Falmouth Harbour Commissioners is taking steps to protect the Flushing seagrass bed and is seeking feedback from sailors
The seagrass bed at Flushing is being given extra protection, as part of moves by Falmouth Harbour Commissioners to preserve this important marine habitat.
Harbour authorities removed 11 swinging moorings, which were laying over the bed, at the start of the 2021 sailing season.
Swinging moorings can cause abrasion on the seabed, where the chain comes into contact with the bottom.
A seagrass regeneration area has now been established at Flushing, marked with two new Advanced Mooring Systems (AMS) also known as eco moorings.
Initially, these will be used for demarcation purposes only.
There are plans to start trialling a yacht mooring on the AMS later in the year.
Scientists from the University of Exeter will be monitoring the seagrass under the new moorings to measure how the plant regenerates.
To assist with this, harbour users are being asked not to anchor or use equipment that impacts on the seagrass regeneration area.
Falmouth Harbour sits within the Fal and Helford Special Areas of Conservation (SAC) designated due to the presence of 6 features. Seagrass and maerl are an important part of some of these features.
The chief executive of Falmouth Harbour, Miles Carden said it was keen to engage with recreational sailors on the trial.
‘We are keen not to have a conflict position like in Studland Bay. As a harbour, we are keen to move to a sustainable position, but we need to make sure what we do is viable for a commercial and leisure harbour,’ he said.
Those with comments or have had experiences of using AMS can email the harbour at: email@example.com
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The effectiveness of eco moorings have been called into question by some sailors.
Concerns include: Do AMS offer adequate protection from wave impact? Will the line of floats and chain get tangled up in heavy seas? Will the line of floats and chain get stretched out by the wind and waves causing a potential hazard to boats?
The type of AMS being used by Falmouth Harbour has a block to anchor it to the seabed, then several small buoys attached to the riser chain to keep the chain off the seabed, with a larger buoy on the surface.
Carden said Falmouth Harbour, which maintains over 600 moorings, shared these ‘significant concerns’ and he hoped the trial would address these issues.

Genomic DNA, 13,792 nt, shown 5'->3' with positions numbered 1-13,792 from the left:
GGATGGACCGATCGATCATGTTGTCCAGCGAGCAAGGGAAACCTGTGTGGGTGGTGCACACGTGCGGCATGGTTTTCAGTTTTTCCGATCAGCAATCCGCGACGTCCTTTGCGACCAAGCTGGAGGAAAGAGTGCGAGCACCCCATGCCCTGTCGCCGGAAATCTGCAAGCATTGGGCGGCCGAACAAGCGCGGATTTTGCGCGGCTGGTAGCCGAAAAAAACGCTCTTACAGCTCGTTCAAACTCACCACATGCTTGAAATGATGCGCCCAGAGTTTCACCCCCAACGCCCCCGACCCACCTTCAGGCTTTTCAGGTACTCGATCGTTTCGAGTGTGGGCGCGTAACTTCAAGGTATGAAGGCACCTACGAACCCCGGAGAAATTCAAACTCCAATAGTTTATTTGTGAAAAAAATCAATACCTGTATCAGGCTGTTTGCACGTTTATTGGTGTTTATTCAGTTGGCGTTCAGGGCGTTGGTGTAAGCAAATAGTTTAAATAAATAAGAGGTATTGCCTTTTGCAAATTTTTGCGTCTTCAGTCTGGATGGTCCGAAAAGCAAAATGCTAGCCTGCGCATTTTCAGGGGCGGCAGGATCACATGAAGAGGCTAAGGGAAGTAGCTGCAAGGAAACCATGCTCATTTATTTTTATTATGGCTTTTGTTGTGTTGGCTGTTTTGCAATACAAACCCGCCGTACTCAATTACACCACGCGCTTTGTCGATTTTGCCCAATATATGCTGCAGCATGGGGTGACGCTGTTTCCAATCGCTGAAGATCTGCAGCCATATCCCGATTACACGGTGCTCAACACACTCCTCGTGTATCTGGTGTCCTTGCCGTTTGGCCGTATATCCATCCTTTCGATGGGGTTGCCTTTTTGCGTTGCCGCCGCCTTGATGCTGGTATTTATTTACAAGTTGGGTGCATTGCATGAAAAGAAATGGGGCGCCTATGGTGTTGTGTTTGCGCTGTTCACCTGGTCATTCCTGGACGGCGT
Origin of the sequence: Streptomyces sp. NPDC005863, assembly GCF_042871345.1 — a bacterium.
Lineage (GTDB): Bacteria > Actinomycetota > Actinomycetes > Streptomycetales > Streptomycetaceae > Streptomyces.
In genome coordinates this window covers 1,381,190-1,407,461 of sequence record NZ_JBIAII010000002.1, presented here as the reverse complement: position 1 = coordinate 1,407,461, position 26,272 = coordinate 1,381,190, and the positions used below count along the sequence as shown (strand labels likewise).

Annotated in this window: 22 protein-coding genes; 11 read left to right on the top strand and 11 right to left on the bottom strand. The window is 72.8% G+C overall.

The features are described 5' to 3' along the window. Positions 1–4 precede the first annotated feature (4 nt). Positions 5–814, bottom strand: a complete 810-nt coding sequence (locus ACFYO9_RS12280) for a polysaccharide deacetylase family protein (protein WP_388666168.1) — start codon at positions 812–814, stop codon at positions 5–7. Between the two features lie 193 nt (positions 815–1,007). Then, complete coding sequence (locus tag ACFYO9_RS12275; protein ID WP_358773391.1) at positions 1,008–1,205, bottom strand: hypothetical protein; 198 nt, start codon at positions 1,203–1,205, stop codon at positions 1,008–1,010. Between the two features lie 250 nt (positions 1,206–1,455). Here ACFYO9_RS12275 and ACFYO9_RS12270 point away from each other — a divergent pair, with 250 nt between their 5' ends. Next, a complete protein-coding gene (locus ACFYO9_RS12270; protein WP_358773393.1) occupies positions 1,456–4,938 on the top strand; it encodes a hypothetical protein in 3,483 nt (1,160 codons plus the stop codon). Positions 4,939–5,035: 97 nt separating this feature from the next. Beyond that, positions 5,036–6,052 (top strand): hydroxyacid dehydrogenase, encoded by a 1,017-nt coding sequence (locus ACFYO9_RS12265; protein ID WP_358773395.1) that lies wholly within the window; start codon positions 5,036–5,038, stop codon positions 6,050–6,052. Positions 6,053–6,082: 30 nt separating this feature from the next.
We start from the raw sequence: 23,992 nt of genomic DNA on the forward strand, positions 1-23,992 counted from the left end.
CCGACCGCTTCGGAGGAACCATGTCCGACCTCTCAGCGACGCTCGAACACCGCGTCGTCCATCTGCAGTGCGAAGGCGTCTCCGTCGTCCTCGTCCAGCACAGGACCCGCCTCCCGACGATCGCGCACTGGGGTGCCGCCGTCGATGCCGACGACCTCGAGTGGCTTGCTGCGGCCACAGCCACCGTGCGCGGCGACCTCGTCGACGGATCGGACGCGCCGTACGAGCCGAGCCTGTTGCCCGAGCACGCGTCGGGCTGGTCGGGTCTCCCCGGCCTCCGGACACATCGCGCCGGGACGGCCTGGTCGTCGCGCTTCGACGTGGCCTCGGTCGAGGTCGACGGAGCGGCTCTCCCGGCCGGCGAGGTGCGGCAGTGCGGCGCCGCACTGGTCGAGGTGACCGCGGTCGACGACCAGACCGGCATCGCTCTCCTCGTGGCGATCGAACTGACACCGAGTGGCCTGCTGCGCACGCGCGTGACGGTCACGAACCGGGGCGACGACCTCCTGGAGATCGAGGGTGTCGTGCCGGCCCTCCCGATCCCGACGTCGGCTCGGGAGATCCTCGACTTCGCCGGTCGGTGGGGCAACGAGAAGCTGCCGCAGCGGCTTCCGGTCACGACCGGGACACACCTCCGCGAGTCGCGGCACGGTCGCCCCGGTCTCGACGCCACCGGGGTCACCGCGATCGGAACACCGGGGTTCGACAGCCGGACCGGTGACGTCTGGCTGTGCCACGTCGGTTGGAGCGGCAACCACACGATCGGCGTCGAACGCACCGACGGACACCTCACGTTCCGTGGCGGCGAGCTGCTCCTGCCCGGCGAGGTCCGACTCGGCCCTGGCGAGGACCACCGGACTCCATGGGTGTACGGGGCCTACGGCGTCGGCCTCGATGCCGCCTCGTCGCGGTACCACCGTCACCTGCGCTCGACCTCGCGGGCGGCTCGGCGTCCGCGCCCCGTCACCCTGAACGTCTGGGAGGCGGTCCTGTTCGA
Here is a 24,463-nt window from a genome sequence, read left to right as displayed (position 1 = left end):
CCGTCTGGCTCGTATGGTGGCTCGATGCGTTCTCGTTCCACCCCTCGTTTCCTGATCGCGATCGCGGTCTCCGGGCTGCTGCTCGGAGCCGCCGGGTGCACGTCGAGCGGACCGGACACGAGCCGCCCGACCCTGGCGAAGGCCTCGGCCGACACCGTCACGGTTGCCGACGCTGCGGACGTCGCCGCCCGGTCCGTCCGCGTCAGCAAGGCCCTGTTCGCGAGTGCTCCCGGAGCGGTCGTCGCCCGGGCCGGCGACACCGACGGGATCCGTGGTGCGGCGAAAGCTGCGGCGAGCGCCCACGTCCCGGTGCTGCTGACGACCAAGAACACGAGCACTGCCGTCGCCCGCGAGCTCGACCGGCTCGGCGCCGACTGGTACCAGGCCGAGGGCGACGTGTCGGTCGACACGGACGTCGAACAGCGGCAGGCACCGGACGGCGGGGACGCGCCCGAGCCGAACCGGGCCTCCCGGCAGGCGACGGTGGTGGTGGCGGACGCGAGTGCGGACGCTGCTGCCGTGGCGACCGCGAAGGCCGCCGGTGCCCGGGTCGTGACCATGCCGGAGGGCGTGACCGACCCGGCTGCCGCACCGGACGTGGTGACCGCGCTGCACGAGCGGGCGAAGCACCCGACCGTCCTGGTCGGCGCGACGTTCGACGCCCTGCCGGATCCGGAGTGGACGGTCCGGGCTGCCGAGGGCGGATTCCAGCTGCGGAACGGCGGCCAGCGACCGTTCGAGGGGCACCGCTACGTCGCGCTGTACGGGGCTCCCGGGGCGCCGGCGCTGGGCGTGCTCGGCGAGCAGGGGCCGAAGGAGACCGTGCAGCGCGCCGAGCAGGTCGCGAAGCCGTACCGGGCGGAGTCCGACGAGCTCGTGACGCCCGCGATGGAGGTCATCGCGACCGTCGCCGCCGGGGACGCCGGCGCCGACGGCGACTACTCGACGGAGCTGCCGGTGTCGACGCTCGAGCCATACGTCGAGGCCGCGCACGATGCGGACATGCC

‘We are looking to see if these moorings are practical and safe to use in a harbour environment. We have to do something to protect the seagrass but we don’t underestimate the challenge. We are keen to work with the industry, especially the recreational yachting sector so we have a sound evidence base and don’t make snap decisions,’ he stressed.
Using an alternative to plastic floats on the AMS is also being examined.
Carden highlighted that there were currently no plans to replace every mooring in Falmouth with AMS and it would be only considered in environmentally sensitive areas, or on the fringes of these areas.
He also acknowledged that AMS are more expensive than traditional moorings. Due to the use of more floats, they also need more maintenance.
‘There is a supply chain opportunity here. We have used traditional fishing floats on our AMS but there may be different solutions to plastic which we could use,’ he said.
Carden said he expected AMS to be introduced in some parts of Falmouth Harbour within five years, although it was a five to 10 year project.
The Flushing seagrass regeneration area is part of the wider £2.5 million LIFE Recreation ReMEDIES project, which is led by Natural England, and aims to examine the pros and cons of environmentally friendly moorings, as well as provide voluntary codes, targeted training and habitat restoration.
It is focused on five Marine Protected Areas in southern England: Isles of Scilly, Fal & Helford, Plymouth Sound & Estuaries, Solent Maritime, and Essex Estuaries Special Areas of Conservation.
The project, which runs until October 2023, has already collaborated with The Green Blue to publish The Green Guide to Anchoring and Moorings.
It is free and available here.
A study looking at seagrass loss in the UK, which was published in March 2021, has revealed that at least 44% has disappeared since 1936; 39% of that loss has occurred since the 1980s.
Pollution, mining, farming as well as dredging, bottom trawling, anchoring and coastal development have all contributed to the decline.
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